To blog or not to blog is not really a question for anyone in business who wants to grow and expand their influence, especially when they consider the 9 benefits of blogging.
Quite frankly, the act of blogging is as valuable as the actual blogs produced for a range of reasons I will touch upon in this short reflection.
Here are nine ways you can benefit from blogging:
- Planning to blog will prompt you to plan, and that's always a good thing, even if you get your plans wrong
- Thinking through a topic as you write your blog article is a potent form of professional development
- Publishing your thoughts and experiences tests them in the marketplace and the feedback you receive is highly valuable
- Your website's rankings will benefit because blogging is the primary Search Engine Optimisation (SEO) tactic that Google publicly endorses
- Blogs make great social media content, as well as prompts for social media content
- Blogs enrich your email newsletters, providing content to lure people back to your website
- With correct analytics goals in place, you will be able to measure the actual value each blog you've written brings to your enterprise
- You develop an asset of sales tools and staff training tools, with each new article you create
- You can boost your credibility and level of thought leadership within your field, opening doors to untold possibilities
And there are more, but these nine benefits of blogging are good starting points for a quickfire blog.
To blog or not to blog? Let's start by defining what a blog is and isn't
If we take our digital marketing seriously, all of our online content should be geared towards answering the questions and meeting the needs of our ideal customers.
This means the content on every page of your website should be able to pass the "What's In It For Me" test. That is, your reader should find your content valuable and helpful - and sometimes entertaining.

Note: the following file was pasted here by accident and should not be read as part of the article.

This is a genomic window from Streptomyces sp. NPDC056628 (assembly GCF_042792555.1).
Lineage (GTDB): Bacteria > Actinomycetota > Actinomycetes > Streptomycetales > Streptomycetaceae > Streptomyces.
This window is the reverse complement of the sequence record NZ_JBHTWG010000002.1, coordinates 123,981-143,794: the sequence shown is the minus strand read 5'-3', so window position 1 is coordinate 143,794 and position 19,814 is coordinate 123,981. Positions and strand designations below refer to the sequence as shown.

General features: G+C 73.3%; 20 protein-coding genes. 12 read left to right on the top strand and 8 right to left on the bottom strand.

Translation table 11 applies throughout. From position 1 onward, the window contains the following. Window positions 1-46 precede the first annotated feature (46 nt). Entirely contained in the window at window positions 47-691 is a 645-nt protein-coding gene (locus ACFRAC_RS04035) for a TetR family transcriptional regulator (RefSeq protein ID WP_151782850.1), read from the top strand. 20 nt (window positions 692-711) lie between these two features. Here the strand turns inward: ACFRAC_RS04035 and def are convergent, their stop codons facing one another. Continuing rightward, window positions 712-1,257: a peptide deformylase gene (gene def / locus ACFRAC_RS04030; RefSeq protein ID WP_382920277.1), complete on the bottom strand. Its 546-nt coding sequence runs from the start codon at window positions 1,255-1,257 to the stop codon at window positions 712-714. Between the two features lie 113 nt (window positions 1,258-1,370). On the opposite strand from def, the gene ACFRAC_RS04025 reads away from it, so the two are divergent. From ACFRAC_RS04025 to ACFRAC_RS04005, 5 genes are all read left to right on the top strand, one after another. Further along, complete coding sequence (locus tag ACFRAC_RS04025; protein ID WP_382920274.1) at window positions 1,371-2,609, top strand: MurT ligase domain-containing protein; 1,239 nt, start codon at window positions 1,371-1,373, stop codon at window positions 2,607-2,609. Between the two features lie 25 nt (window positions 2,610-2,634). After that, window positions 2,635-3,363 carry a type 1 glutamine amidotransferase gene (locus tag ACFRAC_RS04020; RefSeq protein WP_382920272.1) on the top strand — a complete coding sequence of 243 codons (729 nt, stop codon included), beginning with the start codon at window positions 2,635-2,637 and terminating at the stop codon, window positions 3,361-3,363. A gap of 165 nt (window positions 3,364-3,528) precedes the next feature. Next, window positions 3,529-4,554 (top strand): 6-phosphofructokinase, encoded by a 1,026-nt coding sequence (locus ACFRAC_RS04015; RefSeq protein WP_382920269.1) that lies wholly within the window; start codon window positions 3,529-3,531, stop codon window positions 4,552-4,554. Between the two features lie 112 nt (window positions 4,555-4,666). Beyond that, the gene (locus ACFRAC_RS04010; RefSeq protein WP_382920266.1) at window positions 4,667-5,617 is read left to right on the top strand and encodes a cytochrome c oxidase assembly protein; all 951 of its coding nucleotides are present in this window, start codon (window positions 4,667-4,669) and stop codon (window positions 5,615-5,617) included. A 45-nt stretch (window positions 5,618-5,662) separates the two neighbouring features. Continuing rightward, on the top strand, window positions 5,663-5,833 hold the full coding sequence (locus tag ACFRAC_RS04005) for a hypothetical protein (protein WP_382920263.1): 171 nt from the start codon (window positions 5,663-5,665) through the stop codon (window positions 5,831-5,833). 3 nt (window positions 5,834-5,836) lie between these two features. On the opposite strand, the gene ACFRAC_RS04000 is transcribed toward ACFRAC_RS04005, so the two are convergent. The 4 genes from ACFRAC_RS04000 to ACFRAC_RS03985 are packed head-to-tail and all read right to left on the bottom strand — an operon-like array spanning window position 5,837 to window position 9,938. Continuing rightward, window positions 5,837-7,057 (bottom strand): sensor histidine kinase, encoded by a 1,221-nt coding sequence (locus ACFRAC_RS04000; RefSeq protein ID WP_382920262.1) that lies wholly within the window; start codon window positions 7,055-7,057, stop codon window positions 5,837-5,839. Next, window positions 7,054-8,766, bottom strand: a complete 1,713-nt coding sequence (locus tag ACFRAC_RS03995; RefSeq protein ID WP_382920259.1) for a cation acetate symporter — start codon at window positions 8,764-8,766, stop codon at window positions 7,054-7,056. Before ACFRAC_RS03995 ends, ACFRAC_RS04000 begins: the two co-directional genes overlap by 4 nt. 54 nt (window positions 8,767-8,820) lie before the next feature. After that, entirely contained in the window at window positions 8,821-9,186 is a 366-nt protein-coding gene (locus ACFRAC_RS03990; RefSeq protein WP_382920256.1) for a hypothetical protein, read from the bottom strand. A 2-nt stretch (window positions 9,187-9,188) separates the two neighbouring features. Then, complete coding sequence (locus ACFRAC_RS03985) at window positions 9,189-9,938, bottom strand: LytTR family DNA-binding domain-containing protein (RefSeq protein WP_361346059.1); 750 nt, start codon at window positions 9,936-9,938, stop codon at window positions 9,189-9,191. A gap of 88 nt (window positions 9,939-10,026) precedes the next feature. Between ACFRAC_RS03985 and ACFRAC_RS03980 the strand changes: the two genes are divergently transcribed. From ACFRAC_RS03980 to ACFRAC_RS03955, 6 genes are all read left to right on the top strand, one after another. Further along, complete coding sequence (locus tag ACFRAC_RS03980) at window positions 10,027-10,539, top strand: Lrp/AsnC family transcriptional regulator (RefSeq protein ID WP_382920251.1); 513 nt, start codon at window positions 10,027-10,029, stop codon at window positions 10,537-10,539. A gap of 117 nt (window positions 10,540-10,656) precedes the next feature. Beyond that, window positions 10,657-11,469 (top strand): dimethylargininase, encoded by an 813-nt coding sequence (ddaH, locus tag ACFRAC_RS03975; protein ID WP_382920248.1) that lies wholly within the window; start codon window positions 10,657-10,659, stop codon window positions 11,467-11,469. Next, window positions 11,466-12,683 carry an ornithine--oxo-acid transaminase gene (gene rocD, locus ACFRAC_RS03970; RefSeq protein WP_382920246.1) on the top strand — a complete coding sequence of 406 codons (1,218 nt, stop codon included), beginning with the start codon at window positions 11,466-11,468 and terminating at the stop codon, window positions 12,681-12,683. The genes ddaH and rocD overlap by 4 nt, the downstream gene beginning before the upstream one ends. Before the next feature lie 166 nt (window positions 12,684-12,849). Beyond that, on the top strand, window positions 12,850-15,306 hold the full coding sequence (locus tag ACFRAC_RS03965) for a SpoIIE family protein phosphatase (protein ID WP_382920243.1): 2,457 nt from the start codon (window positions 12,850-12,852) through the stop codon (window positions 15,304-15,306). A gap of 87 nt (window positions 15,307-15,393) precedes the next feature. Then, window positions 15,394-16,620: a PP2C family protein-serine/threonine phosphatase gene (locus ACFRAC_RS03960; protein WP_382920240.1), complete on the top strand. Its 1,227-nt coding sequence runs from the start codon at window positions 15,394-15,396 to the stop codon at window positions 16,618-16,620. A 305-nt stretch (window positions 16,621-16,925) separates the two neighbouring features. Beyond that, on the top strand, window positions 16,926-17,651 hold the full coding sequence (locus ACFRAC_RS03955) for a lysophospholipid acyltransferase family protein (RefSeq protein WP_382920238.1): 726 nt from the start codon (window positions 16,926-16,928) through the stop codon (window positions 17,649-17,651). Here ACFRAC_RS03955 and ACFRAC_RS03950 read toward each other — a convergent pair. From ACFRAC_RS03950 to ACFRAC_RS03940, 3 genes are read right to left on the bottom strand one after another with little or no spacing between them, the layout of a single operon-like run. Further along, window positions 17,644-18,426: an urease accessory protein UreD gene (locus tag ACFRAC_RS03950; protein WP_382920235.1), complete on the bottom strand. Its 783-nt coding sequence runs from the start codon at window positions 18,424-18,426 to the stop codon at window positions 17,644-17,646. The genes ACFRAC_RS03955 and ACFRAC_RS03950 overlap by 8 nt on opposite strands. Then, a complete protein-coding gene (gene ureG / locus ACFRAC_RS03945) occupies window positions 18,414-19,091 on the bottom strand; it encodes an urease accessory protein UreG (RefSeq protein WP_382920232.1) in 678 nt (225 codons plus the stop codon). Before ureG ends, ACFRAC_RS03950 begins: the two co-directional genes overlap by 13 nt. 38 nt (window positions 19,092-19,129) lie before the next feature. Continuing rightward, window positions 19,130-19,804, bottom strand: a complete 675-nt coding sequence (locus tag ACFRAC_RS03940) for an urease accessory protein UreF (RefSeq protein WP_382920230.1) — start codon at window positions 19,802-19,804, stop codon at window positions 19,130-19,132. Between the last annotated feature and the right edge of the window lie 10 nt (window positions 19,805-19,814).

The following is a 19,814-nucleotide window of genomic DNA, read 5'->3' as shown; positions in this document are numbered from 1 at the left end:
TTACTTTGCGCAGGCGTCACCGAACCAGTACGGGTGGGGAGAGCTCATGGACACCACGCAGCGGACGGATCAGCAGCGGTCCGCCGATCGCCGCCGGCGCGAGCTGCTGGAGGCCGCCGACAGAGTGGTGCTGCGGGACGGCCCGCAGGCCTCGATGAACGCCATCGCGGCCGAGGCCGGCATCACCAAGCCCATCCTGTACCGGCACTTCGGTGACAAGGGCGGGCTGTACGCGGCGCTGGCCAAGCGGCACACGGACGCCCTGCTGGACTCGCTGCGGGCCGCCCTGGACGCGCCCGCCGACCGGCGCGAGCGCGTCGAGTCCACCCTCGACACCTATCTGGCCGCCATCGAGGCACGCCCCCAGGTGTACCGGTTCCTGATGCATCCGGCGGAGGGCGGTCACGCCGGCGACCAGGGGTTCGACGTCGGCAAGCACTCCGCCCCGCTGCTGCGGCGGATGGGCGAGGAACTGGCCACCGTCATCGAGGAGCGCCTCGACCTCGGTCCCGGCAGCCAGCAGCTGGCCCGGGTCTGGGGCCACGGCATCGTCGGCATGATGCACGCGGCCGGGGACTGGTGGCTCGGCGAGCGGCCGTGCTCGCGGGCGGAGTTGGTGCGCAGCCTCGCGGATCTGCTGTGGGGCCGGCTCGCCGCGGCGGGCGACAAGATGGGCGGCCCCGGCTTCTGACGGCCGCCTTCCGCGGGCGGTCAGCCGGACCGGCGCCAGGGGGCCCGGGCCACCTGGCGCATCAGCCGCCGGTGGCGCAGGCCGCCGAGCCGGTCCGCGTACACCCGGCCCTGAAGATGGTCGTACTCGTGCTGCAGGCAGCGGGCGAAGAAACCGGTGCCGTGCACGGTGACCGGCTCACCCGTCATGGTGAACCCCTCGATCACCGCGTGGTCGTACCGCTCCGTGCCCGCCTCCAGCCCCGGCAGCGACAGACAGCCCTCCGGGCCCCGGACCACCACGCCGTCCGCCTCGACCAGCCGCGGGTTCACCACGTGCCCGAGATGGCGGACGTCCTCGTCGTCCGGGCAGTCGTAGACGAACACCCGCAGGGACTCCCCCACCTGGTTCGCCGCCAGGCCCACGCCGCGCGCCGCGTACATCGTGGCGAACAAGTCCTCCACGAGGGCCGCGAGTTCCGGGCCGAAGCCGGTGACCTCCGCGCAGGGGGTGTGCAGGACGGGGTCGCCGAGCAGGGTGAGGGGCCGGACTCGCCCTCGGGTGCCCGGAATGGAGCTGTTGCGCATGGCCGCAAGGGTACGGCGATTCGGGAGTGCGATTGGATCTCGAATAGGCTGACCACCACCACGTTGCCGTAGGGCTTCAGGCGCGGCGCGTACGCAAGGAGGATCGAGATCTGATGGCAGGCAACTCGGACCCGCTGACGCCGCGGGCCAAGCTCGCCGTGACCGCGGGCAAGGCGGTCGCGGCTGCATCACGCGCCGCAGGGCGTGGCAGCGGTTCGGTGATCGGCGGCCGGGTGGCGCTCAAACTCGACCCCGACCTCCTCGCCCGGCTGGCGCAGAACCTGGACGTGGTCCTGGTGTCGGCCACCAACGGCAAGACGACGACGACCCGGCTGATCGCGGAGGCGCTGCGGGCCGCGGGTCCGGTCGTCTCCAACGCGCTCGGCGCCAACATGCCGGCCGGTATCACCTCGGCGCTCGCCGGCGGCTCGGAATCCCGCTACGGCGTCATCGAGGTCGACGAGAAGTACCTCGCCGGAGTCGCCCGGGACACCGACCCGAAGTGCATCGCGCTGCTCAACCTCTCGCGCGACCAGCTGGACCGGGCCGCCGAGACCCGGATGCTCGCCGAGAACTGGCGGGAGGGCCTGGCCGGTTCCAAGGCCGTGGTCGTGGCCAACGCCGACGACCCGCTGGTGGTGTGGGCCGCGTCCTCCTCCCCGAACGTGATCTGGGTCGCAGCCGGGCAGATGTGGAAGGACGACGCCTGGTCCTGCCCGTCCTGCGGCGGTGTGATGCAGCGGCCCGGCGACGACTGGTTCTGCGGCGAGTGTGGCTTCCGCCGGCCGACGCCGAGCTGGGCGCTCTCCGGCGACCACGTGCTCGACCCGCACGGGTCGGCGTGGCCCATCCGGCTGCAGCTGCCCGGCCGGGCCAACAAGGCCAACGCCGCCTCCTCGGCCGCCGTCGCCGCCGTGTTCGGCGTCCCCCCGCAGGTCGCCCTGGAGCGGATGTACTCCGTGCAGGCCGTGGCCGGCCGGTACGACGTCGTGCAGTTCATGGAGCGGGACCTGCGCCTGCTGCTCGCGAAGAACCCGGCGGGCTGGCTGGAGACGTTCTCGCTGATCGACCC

Good writing that works well for your digital marketing efforts is hard work. It's easy to type out words about ourselves and what we do; it's more of a challenge to slow down and empathise with what your website visitors really care about and write for them.
Yes, it will surprise you just how little most of us care about the nuanced detail of your offerings, until we DO start caring. There's the rub. At one point on our journey, we might just be skimming the surface to get the lay of the land but later, as we get closer to making a purchase decision, we might yearn for finer details.
And this is where blogs become powerful.
Your standard, website pages have a broad job to do. They are pillars that cover the main points and questions searchers typically want to find, such as what problems you solve and how, why you are a good match for their needs, how to contact you, and other "top level" and important features and benefits.
Blogs, however, because they are standalone articles, can delve deeply into the most minute detail or expansive, exhaustive coverage of a specific question or problem or challenge. They have the freedom to get one job done and typically that involves answering a specific question, although it might also be a case study, or a rallying cry around an issue, or a "how to" article, etc.
So a blog is just that. A helpful exploration of one single idea, usually written in the first person in which the writer will back up any claims made with cited sources or examples from their own practice.
If it answers a visitor's question well, they are likely to make contact with you, or remember you, or refer you, or even link to you from their websites or social media accounts.
A blog is not:
- a dump of words for the sake of it (yes, some people just outsource their blog writing to blog factories using cheap labour to copy and paste and jumble up words in the vain hope that such junk piles of words will trick Google that you are an expert in a certain field)
- a thinly veiled sales pitch (we are all immersed in commercial culture and can typically smell a sales trick a mile off so when we click to find an answer but just get someone trying to sell us something, we click to go off to another site with our quick exit noted by Google)
So with lines drawn in the sand, let's now turn to the benefits of blogging.
9 benefits of blogging
I did promise a short reflection on the benefits of blogging, so I'll be brief because each of these could easily demand a separate article.
Planning to blog will prompt you to plan, and that's always a good thing, even if you get your plans wrong